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Department of Anthropology: Writing Across Boundaries

Ken Plummer

On pragmatism and poetics 


The only way to write is to write' - or so I have told countless students over the years, as they have sat opposite me telling me that they can't write, that they have a writing block, that the words won't come to them. I never really know if it has helped them hear some silly old Professor pontificate that the ‘only way to write is to write'. But I do explain.  

Each day I get up and write some words. There is much to life - and much more than writing- so  I want it done, and out of the way, so I can seize the rest of the day. Very often- most days probably - as I write my few hundred words, I have a knowing feeling that it is all rubbish. Useless. A waste of time. Yes, really rubbish. Why do I bother to put words to paper? But I continue. I must write. Nobody need ever read any of this rubbish.  

But one day, some of it will take shape.  Perhaps some of it will come in handy later. And I may even be surprised at what I have written. And on some days, the good days -maybe today is one of those rarer days- it will just tumble out of my mind almost pre-formed. No matter. Good days, bad days; all days are writing days. 

The only way to write is to write. So I wrote this bit today, this early morning. 

Think of the words you use and make every word matter'. I have lived now - forty years or so- reading the awful writing of much sociology and social science. Maybe it is the complexity of the ideas which require more complex narratives. Maybe it is the translations from some difficult work of the past. Maybe. More often I think it is more to do with the puffed up pretence - to make our understandings appear more scientific, deep, serious, truly profound - that we dress it all up in a language that obfuscates and obdurately masks what we see and say. We adhere to the pathetic restrictions and style sheets of journal formats or essay requirements. We turn writing into a formulaic task sheet of pretended and oh-so-serious ‘knowledge'.

Recently, since I retired from formal academic work, I have looked at - and slowly started to grasp- the point of poetry. I have never read poetry before; indeed, I have avoided it. It has its own world of pretense. But recently I have found -largely through serious illness- that the words used by social scientists are too many, too crude, take too long to say, and despite their manifest seriousness turn out often to be  very shallow. They rarely cut to the quick; the heart of the matter... Instead they have no heart and tell it slow. Sociology spends as many words as it can possibly use (as many as it takes for a Ph.D., a journal article or a book) - long, complicated, incomprehensible, often neologistic words - in searching for its truth. The poet by contrast elects not to waste a syllable or sound. Think of the words you use and make every word matter. So they can throw a clear light on what you are trying to say. Get the right clear words and cut to the quick.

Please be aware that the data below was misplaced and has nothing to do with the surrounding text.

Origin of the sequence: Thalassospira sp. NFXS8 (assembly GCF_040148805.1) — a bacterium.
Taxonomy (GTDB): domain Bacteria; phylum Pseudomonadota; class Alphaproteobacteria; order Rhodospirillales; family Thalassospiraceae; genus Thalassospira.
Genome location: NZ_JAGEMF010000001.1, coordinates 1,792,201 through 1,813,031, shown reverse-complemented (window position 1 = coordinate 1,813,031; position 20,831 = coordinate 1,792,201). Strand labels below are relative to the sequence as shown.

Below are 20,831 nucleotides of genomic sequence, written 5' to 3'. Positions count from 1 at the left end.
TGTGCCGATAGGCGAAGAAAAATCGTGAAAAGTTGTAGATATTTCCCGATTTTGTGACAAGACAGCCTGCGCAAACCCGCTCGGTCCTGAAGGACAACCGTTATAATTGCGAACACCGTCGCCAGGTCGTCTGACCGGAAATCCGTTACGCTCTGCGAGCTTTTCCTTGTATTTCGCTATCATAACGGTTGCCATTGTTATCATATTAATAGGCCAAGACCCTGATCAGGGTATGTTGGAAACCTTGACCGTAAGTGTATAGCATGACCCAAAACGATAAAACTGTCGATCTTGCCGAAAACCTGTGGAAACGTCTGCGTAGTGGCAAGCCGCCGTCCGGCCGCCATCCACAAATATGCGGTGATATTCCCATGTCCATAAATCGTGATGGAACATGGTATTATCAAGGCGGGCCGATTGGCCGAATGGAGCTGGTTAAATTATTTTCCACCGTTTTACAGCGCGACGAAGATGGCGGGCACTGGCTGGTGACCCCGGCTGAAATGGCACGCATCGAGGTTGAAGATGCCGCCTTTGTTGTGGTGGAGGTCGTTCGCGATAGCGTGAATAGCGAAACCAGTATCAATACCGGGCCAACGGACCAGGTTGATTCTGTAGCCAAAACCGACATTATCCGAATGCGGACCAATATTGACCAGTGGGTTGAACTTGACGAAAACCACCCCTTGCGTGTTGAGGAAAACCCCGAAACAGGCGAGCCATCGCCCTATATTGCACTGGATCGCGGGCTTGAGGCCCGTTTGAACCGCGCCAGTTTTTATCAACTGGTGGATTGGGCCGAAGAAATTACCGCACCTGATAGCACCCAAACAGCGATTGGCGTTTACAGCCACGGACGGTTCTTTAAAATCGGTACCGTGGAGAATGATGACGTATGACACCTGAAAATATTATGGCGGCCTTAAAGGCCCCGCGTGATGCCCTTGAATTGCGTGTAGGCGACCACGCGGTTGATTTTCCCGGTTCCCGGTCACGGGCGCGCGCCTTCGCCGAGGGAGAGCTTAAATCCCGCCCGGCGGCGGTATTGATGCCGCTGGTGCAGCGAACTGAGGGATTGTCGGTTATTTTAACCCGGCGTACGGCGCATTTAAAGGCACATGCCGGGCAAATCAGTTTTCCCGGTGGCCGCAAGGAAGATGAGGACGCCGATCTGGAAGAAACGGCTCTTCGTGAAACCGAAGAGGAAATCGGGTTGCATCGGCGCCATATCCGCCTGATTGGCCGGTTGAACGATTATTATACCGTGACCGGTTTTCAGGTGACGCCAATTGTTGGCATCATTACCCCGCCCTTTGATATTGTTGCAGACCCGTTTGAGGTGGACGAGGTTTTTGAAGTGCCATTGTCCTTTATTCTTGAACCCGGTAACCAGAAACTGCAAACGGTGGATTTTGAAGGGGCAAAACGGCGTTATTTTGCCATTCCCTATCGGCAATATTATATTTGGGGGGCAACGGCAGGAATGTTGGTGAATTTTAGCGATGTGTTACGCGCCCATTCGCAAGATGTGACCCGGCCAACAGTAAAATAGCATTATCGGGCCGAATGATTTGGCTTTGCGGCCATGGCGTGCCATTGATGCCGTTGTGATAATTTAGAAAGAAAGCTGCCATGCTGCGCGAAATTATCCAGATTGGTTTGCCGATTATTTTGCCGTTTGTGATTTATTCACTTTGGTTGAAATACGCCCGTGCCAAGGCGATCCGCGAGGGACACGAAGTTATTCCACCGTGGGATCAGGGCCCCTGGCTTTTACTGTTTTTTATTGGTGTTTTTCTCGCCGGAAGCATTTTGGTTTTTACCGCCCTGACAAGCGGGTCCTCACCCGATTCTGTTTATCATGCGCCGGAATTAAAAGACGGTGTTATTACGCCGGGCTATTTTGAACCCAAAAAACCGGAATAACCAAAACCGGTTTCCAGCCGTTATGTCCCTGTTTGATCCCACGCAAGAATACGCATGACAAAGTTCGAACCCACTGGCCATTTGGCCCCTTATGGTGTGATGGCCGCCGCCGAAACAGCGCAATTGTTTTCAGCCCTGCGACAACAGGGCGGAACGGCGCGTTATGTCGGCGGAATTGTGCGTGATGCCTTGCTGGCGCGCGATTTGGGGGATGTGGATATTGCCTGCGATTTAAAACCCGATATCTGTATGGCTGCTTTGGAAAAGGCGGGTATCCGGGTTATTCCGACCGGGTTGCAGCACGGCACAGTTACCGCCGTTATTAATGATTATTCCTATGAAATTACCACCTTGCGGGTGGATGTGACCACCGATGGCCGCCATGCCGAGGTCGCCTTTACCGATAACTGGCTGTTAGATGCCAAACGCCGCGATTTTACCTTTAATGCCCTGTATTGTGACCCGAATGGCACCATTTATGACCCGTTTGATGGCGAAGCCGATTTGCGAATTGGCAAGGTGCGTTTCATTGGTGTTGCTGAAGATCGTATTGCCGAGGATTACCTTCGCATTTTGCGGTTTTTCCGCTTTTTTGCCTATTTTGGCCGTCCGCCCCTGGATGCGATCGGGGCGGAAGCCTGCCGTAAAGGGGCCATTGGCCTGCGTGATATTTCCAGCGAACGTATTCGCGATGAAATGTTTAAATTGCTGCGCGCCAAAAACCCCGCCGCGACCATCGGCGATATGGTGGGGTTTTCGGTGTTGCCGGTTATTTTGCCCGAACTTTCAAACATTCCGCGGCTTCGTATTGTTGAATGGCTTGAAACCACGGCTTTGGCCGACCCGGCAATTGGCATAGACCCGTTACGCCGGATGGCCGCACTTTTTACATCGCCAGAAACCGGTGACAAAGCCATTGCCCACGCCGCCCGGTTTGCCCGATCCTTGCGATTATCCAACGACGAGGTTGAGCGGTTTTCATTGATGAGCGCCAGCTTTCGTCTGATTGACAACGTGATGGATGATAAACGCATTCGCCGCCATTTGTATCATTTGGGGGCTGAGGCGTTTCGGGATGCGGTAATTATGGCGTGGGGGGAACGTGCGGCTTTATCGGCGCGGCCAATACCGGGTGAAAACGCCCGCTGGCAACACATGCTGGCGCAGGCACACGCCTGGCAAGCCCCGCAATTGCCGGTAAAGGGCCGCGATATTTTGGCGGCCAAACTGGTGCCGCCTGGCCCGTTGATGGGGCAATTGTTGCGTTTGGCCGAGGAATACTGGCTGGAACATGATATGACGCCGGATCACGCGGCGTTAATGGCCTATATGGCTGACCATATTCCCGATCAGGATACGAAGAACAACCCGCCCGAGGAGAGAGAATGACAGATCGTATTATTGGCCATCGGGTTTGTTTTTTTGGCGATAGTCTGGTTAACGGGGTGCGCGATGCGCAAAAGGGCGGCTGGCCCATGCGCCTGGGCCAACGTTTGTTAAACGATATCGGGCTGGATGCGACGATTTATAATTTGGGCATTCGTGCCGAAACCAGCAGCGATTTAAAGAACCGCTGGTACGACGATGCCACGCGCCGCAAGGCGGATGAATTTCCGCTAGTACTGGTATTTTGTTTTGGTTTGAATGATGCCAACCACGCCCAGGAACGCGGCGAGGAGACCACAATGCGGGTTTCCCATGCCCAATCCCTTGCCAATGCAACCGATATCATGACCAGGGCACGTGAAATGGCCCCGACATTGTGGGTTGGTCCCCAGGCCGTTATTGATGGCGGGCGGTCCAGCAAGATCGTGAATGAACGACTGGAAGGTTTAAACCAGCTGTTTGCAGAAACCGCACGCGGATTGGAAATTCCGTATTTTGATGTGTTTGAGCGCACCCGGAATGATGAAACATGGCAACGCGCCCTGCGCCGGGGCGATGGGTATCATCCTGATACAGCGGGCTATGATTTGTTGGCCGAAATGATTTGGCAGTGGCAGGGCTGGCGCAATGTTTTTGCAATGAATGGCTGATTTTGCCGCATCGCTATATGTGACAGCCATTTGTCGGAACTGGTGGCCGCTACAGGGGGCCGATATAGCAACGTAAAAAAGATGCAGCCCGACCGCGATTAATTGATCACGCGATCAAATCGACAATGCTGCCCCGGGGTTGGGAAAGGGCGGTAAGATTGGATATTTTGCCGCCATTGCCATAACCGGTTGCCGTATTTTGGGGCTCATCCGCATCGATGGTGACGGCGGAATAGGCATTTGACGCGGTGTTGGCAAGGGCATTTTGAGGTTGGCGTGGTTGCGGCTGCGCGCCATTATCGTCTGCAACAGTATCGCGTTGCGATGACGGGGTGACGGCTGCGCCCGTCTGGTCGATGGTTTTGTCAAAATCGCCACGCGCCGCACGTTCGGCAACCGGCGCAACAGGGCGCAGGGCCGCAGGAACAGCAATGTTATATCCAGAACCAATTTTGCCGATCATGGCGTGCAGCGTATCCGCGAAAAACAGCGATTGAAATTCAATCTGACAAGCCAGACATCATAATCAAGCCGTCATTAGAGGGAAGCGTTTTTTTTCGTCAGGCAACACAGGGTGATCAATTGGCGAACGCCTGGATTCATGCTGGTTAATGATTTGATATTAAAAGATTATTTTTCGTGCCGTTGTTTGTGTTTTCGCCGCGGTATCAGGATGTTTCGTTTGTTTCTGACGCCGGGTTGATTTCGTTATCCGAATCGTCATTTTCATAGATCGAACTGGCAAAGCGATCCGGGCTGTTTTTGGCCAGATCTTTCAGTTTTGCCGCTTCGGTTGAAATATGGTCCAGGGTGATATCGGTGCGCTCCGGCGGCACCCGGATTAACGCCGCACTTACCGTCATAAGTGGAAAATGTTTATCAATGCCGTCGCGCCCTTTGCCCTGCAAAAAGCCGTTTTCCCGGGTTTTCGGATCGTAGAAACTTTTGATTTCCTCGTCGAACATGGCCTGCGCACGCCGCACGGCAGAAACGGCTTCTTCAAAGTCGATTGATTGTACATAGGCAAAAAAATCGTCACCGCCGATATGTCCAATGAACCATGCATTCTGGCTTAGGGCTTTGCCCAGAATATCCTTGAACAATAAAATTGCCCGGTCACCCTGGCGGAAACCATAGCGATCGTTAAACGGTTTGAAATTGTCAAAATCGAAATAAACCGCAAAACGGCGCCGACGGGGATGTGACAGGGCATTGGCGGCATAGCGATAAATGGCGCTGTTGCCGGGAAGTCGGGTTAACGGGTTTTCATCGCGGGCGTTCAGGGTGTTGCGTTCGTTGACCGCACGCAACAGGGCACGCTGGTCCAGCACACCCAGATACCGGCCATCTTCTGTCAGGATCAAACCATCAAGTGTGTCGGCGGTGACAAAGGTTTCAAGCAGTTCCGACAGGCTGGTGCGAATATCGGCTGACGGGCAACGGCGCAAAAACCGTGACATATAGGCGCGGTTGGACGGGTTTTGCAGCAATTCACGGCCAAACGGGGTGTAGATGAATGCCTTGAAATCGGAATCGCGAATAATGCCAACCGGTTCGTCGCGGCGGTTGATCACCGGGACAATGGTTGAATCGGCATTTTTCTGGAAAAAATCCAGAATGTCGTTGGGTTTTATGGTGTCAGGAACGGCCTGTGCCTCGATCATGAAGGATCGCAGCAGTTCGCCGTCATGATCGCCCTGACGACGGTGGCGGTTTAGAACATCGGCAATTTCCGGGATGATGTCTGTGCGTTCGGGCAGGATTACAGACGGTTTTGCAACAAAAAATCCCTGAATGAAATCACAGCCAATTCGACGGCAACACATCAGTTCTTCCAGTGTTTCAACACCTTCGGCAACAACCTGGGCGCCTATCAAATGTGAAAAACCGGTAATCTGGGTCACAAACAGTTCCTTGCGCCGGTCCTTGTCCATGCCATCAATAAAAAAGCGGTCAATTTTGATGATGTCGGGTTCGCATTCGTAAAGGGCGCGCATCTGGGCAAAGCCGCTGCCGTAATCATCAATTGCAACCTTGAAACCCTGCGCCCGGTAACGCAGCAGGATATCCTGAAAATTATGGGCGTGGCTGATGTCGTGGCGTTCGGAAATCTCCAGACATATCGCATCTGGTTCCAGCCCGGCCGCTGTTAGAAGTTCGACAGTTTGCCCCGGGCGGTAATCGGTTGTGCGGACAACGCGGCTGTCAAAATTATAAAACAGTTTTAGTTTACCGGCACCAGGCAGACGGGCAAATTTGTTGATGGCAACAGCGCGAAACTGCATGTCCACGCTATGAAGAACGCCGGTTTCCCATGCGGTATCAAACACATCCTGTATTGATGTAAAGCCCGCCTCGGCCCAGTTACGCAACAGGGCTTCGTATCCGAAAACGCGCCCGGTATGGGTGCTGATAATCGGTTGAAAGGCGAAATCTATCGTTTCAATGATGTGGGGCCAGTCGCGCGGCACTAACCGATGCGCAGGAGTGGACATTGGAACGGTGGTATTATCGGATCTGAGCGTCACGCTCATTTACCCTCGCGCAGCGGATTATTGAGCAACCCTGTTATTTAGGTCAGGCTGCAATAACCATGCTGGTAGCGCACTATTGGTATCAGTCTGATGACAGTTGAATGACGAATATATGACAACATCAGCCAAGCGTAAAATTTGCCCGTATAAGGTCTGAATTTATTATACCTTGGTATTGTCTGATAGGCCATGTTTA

These are my words for today. 

(I wrote this - and it has been unchanged- between 7.00 am  and 7.30 am one Sunday morning when staying with friends in Florence, long before anyone else had stirred. Whether this was a good day or a bad day for me only the reader can say. But here it is).

Ken Plummer is Emeritus Professor of Sociology at the University of Essex. He writes: ‘Over the years, I have held many roles at Essex including Graduate Director and Head of Department; have supervised thirty PhD students; and have researched and written widely on sexuality (especially lesbian and gay studies, and since the late 1980's, queer studies). My main interests have always been in the development of a humanistic method and theory to help towards a better social world where there will be less socially produced suffering. My methodological concerns have been with the development of narrative, life story, symbolic interactionism and the post-modern turn. My approach is that of a critical humanist.

I have also had a long standing interest in the teaching of introductory sociology, having taught the first year at Essex for eighteen years and produced the textbook with John Macionis, Sociology: A Global Introduction (3rd ed 2005; 4th edition 2008). Written or edited around 15 books and over a hundred articles, including Sexual Stigma (1975), The Making of the Modern Homosexual ed (1981), Symbolic Interactionism Vols 1 & 2 (1991), Modern Homosexualities: Fragments of Lesbian and Gay Experience (1992), Chicago Sociology : Critical Assessments (1997: 4 volumes); Telling Sexual Stories (1995), Sexualities (2002: 4 volumes), Documents of Life-2: An invitation to a critical humanism (2001) and Intimate Citizenship (2003). In 1996, I set up the journal Sexualities and remain its editor.'